Locusts surge through East Africa

Locusts surge through East Africa

Communities in Ethiopia, Kenya, Somalia, South Sudan and Uganda are fighting to save their crops from locusts devouring entire fields.

By Action Against Hunger

Feb 21 2020

Over the past few months, East Africa has been battling extreme weather conditions.  Severe droughts prevented crops from thriving, impacting communities and their livelihoods. 

With families just managing to get by with food and water shortages, unexpected floods then destroyed both crops and homes. Families had no choice but to leave their homes and rebuild their lives elsewhere.

Having faced months of torment, these communities in East Africa have been longing for a period of stability Instead, they’ve faced swarms of desert locusts driving millions of people into an even greater hunger crisis. 

WHAT ARE DESERT LOCUSTS?

Desert locusts are one of the most dangerous migratory pests in the world. Each cricket-like insect is the size of an adult hand. They feed on green vegetation, meaning rapidly growing swarms have been devouring fields of crops in a matter of minutes. 

THE REALITIES OF CLIMATE CHANGE

Communities in East Africa are dealing with the immediate consequences of climate change. Extreme weather patterns in the Indian Ocean encouraged the draught and flooding, creating the ideal conditions for locusts to spread and thrive.

THE IMPACT ON COMMUNITIES

With locusts invading endless hectares of crops and farmland, the impact on families could be catastrophic. The infestation now threatens to drive 13 million people across East Africa deeper into a hunger crisis and increase the risk of children dying from malnutrition. 

East Africa currently has high rates of undernutrition, with just over 30% of the population already affected. The locust emergency could make this crisis worse. 

For Somalia and Ethiopia, this is the worst outbreak of locusts in 25 years. In Kenya, communities have not faced an infestation like this in 75 years. 

FIGHTING LOCUSTS

Local communities are doing what they can to try and fight the locust swarms to protect their crops. Methods include blowing whistles and banging pots to scare the locusts away. But this is not enough. 

The most effective way to prevent the pests from spreading and stop eggs from hatching, is through ground and aerial pesticide spraying. The UN’s Food and Agriculture Organisation and the Ministry of Agriculture are already doing this throughout Kenya.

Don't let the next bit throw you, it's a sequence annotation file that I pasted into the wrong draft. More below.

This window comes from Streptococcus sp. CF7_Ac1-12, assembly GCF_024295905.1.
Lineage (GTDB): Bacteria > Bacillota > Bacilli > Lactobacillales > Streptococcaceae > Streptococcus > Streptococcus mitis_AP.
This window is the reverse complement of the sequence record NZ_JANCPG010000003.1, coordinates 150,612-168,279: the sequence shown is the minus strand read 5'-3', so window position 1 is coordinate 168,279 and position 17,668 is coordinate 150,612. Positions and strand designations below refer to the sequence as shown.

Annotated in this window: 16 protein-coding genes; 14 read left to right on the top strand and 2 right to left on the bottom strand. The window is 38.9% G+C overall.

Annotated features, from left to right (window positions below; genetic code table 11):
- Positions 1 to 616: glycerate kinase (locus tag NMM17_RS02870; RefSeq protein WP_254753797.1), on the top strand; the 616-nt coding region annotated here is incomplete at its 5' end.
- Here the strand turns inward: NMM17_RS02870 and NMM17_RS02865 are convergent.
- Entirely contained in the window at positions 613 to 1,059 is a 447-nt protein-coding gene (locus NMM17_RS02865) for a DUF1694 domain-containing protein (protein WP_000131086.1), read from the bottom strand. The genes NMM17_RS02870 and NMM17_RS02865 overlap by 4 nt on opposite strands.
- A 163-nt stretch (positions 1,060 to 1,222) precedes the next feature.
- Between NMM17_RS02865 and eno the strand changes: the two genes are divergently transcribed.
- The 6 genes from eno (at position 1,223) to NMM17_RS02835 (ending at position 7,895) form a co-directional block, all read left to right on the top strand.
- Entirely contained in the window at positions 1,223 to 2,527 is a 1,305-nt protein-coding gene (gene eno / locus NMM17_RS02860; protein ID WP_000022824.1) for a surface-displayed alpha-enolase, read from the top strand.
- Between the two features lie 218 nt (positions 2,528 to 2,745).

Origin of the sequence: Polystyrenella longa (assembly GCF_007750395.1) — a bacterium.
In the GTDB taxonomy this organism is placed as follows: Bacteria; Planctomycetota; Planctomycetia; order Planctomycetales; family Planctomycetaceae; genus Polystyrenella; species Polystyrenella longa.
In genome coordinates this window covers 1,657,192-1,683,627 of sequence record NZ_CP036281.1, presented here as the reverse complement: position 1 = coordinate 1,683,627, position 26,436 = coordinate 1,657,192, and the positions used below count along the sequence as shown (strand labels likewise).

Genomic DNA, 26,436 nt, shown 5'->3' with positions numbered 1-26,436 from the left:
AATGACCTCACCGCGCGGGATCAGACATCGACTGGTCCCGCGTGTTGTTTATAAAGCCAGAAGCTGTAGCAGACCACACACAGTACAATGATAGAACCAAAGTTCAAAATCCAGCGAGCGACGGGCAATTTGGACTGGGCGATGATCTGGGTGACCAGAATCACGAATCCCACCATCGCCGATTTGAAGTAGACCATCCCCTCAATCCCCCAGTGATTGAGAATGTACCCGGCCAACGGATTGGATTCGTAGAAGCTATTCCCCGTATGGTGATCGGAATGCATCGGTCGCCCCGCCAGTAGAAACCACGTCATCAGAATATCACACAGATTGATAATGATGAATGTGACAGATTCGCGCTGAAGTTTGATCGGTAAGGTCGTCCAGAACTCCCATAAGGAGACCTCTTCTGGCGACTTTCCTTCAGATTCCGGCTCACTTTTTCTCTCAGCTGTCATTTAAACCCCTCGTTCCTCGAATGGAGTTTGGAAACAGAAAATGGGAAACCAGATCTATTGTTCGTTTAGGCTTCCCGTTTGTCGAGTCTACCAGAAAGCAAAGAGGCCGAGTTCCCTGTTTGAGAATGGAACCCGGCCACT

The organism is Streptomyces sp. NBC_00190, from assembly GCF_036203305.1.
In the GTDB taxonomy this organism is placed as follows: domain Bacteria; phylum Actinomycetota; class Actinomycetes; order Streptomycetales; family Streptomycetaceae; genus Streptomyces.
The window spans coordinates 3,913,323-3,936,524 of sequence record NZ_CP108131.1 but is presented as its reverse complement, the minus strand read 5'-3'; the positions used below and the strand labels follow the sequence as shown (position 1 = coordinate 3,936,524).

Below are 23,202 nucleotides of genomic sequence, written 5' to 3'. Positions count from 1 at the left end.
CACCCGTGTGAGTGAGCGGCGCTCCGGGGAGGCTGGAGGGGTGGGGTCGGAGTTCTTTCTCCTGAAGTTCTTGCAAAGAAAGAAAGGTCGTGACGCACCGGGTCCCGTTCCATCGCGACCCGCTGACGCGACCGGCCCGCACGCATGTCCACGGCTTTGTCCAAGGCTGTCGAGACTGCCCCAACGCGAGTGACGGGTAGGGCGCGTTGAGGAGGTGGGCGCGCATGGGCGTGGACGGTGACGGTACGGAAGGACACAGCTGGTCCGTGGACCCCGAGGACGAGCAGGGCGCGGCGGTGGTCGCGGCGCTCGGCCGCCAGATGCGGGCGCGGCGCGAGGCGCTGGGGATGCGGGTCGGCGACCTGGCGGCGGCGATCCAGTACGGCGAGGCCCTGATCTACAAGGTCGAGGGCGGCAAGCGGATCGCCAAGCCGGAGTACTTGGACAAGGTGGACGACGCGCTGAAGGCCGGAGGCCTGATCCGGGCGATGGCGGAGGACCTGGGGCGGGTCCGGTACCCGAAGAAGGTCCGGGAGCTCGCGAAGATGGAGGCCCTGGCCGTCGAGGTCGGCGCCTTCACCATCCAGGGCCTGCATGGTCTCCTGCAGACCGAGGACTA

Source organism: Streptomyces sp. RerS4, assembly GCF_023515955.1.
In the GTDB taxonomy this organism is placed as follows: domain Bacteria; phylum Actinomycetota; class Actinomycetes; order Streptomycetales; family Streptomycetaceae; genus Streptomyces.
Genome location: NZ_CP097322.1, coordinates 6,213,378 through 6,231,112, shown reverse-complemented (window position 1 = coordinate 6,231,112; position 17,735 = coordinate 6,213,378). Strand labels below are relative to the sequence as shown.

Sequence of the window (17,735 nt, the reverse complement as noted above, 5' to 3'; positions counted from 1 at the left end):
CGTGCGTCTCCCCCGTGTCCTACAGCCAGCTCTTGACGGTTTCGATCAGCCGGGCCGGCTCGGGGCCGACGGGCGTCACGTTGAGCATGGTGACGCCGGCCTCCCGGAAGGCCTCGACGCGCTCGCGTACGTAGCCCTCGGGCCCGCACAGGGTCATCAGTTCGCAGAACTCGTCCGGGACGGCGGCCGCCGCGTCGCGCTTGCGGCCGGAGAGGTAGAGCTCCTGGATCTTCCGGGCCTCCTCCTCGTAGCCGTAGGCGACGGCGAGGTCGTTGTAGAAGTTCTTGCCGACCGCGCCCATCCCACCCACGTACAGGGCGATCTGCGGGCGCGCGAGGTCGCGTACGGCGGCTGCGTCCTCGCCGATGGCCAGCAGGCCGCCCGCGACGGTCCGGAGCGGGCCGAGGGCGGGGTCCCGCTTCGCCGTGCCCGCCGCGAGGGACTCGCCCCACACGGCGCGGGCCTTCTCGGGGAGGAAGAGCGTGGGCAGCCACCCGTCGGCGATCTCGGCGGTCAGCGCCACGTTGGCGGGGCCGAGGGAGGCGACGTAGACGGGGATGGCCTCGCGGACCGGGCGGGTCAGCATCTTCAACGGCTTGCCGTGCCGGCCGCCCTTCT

But because of ongoing conflict and insecurity in Somalia, access to aerial spraying is almost impossible. As a result, the Somalian Government declared a national emergency in the country in early February. 

Spraying will be effective in stopping further spreading, but for some communities it is already too late. 

“[The locusts] cleared all the vegetation before they were sprayed. Now we have the young ones or hoppers that are eating the remaining vegetation, and they are very vicious,” says Henry Sangale, a community leader in Isiolo County, Kenya, one of the areas where Action Against Hunger works. 

RELIEF FOR FAMILIES

Action Against Hunger is rapidly responding to the crisis and is providing immediate relief for families suffering from hunger. 

Our teams on the ground are expanding cash assistance programmes, and stocking up on supplies to be able to manage the next rainy season. The locust outbreak could increase malnutrition in Ethiopia, Kenya, Somalia, South Sudan and Uganda and we’re collaborating with governments to ensure we build more capacity to handle this.

“The scale of the locust infestation is like nothing that has been seen for decades,” says Hajir Maalim, Action Against Hunger’s Regional Director for East Africa. 

“What’s worse, it’s occurring in an area where millions of people are already experiencing crisis levels of food insecurity.

“We don’t yet have a handle on the scale of the destruction, but it is inevitable that this infestation will heap more misery on what is an already desperate situation.  Failure to respond effectively to this latest crisis could have catastrophic consequences in the  coming months.”

Our teams on the ground are closely monitoring access to markets, access to water for both people and animals, surges in cases of diarrhoea or other water-borne diseases and admission rates to community-based nutrition programmes. 

The damage caused by the locusts could become more apparent in a few months. Families will have lost vast amounts of crops, meaning there will be food shortages. With governments overwhelmed by the scale of the crisis, we need more funds and support to address the immediate and long-term needs of communities. 

“Even before the locusts arrived, aid agencies were struggling to meet the needs of the people,” says Hajir Maalim. 

“Record droughts, record flooding, record swarms. For the people trapped in this latest crisis, climate change isn’t a threat, it’s a waking nightmare.”

We've launched our East Africa Locusts Emergeny Appeal to help communities affected by the damage caused by locusts. Support us today.

A desert locust. Swarms of desert locusts are now affecting communities in Ethiopia, Kenya, Somalia, South Sudan, Somalia and Uganda.
A desert locust. Swarms of desert locusts are now affecting communities in Ethiopia, Kenya, Somalia, South Sudan, Somalia and Uganda.

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Images: © FAO/Sven Torfinn. Editorial use only. Copyright FAO